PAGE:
Is Google playing Microsoft to Facebook's Apple?
And it looks like Microsoft arch rival Google may be playing the same card when it comes to social networking. The company's OpenSocial social networking platform allows third party companies to partner with Google. While Facebook opened up its API earlier this year, allowing third parties to create applications, Google has attracted some major players, including MySpace, Six Apart, and Bebo, LinkedIn, Ning, Friendster, Plaxo, and Hi5. That's sort of the equivalent of getting IBM and HP on your side.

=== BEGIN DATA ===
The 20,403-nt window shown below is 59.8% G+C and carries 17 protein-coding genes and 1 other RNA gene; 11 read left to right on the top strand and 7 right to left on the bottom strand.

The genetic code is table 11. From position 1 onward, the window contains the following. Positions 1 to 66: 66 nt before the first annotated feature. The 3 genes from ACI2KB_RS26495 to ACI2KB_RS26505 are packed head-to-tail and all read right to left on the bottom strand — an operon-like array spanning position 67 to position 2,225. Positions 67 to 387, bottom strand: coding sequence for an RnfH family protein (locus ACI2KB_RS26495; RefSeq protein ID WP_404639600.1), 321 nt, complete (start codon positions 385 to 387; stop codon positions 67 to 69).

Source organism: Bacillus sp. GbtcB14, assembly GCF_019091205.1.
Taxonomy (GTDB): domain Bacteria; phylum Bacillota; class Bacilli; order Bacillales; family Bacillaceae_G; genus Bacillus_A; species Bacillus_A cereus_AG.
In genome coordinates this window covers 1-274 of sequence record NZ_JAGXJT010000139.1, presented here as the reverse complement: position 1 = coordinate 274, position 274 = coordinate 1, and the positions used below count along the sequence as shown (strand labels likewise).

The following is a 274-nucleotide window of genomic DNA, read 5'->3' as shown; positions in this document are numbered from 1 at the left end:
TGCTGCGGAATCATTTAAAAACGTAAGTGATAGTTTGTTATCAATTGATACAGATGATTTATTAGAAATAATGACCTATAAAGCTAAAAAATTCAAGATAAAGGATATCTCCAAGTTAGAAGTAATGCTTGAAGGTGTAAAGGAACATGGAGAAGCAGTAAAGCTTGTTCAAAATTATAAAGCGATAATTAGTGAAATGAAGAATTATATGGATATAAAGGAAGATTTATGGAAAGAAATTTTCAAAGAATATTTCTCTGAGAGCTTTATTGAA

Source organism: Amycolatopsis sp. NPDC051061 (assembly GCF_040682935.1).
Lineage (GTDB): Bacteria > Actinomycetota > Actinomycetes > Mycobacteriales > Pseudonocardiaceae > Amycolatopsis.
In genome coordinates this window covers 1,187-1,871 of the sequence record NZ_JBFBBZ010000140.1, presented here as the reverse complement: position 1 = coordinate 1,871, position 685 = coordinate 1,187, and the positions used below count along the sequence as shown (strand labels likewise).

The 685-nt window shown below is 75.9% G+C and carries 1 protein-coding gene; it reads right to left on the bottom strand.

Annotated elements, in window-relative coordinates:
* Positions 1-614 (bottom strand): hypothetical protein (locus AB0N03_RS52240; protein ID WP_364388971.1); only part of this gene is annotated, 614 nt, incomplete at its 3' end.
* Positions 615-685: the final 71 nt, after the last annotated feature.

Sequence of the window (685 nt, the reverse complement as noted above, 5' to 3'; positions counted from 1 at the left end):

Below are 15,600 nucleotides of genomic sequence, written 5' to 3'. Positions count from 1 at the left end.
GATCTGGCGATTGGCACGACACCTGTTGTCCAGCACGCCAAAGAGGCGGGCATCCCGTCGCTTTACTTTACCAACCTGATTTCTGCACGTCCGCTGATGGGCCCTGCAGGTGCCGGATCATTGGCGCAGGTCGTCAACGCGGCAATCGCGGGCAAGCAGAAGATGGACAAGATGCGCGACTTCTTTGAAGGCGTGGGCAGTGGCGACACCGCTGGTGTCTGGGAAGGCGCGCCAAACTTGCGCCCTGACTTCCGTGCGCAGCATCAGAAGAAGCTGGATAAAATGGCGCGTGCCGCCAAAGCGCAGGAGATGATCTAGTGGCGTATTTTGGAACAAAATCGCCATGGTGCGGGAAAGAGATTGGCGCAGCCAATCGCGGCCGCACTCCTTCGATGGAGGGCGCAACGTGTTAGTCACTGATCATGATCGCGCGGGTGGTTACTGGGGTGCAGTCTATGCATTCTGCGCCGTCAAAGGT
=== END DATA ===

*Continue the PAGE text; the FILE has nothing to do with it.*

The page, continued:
But here's what makes OpenSocial different. You'll notice that some of the big names in there are other social networks. That's because OpenSocial is a platform, not a website. MySpace, Friendster, and other social networks partnering with Google will use OpenSocial APIs, meaning if you develop an application for one site it will function on all the other sites.
In other words, OpenSocial isn't a social networking site. It's a common set of APIs that will be used by social networking sites -- and Google is behind the initiative, which gives them the same kind of status here that Microsoft had in the early days of desktop operating systems. You know, if you think desktop OSes and social networks are comparable, which they're probably not.